Managing robots to control machines

Got a news tip for our reporters? | Found a typo? Please let us know! | Subscribe to newsletter.

While it’s not quite that the robots are taking over, but testing of software systems has begun, to control large numbers of robots which, according to their creators, “minimize human participation in controlling machines and enable robots to act practically autonomously,” said the United Instrument Manufacturing Corporation (UIMC, part of the Rostec Corporation).

The remote-controlled systems to manage robotic technicians, now being tested in Russia, will have major military applications but also has huge potential for civilian use.

UIMC’s has developed an intelligent management centre for various groups of robotic technology, which can include apparatuses operating in different areas; in the water, air and on land. They can carry out set military tasks together and in coordination. The operator controls the entire group and the tasks are distributed autonomously.

The software can independently replace robots that have become casualties and, when given permission, can strike targets without the participation of the operator.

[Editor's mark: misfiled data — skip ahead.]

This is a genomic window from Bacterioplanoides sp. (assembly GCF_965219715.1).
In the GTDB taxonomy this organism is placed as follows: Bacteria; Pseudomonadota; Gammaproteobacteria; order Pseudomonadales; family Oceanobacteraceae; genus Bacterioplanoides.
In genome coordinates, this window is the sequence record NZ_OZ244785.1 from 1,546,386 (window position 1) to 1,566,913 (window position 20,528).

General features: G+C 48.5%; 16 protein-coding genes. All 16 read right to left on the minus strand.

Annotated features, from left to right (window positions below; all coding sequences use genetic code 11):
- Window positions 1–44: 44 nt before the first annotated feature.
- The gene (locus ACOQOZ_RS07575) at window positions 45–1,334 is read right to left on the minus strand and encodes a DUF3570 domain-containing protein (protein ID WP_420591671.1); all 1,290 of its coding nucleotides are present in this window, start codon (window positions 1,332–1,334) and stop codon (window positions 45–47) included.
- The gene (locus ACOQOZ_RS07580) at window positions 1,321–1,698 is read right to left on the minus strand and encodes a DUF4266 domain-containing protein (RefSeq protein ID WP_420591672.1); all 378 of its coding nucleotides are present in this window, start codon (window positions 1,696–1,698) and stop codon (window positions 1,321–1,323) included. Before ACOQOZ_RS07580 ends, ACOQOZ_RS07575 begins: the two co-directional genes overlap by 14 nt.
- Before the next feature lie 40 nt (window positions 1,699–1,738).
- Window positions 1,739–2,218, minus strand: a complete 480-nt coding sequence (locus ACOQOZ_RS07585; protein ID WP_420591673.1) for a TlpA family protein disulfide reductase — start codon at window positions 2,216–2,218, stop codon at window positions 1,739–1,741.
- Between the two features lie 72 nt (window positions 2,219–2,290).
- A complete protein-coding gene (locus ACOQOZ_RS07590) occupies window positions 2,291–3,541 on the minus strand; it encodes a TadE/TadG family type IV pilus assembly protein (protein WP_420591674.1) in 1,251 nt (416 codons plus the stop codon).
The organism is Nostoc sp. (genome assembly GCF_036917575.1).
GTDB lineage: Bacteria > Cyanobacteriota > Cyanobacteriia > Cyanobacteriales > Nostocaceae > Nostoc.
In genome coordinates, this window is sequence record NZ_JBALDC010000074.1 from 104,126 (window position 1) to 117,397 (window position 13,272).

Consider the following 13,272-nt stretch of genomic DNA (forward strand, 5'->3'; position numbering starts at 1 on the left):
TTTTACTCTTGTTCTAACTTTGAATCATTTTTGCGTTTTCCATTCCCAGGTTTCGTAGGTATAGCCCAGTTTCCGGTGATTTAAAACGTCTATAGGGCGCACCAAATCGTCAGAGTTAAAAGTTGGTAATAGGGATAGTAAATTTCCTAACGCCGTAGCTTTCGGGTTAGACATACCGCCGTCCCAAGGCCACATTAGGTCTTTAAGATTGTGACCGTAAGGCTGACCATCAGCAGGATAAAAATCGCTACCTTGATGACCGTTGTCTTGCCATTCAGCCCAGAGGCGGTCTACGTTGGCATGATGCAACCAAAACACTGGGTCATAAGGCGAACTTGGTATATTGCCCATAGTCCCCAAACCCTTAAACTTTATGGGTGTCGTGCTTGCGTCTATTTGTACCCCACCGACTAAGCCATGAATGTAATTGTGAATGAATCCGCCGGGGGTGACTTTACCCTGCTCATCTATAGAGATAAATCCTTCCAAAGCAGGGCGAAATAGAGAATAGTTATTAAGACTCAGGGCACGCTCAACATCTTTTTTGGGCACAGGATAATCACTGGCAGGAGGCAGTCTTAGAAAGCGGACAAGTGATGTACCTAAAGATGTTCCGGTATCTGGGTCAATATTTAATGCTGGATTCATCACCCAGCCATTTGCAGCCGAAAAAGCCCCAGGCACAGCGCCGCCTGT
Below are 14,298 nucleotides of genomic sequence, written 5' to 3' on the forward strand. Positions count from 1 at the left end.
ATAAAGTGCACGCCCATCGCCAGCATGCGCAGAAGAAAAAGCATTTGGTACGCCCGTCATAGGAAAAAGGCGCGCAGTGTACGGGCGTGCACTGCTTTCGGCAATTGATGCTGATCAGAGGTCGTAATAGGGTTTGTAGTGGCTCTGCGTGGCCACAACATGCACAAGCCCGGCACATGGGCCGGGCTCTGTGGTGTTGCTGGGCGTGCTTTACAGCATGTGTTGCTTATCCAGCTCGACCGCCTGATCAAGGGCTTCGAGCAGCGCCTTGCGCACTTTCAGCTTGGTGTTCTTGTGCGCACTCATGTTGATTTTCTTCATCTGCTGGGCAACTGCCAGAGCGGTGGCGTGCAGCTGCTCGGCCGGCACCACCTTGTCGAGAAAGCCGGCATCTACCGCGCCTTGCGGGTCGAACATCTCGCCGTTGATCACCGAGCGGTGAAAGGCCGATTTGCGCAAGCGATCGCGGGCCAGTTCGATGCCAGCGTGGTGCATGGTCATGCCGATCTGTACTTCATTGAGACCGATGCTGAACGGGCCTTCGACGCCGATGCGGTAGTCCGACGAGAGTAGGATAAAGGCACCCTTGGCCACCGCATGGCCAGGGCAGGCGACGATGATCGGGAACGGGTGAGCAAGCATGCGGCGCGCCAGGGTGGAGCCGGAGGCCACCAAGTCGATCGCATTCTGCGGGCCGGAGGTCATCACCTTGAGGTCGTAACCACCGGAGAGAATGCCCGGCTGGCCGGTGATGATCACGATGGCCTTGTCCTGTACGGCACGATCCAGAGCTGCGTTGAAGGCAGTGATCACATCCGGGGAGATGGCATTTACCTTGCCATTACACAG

“The software produced by our company “System management” is unique in Russia. The existing robotic technology is controlled on the “one operator, one robot principle”. Our development means that the operator can manage simultaneously a group of robots, and also teach the machines “to think” and “take decisions”, said Alexander Kalinin, director for innovative development at UIMC.

According to information on the Rostec Corporation website, this technology is being developed on the basis of the Plastun robotic systems created by the Bauman Moscow State Technical University’s Centre for Robotics.

“Machines imitating military equipment are able to identify objects in battlefield conditions, determine high priority targets, based on their danger and the capabilities of their armament. They can independently allocate targets, take up advantageous positions, replace robotic casualties, ask the operator for permission to attack and even attack a target in automatic mode without the participation of the operator”, the press release states.

To all appearances, the software system is practical, and implementation of the Unikum programme up for tendering by the Ministry of Industry and Trade in March last year, was won by United Instrument Manufacturing Corporation.

The proposed project, worth 135 million rubles, provides for a system to manage a group of robots with a single operator or switching to an independent operational mode without human intervention. The first field trials are scheduled for July 2015.

First published in Russian by Mir Robotov.


Input your search keywords and press Enter.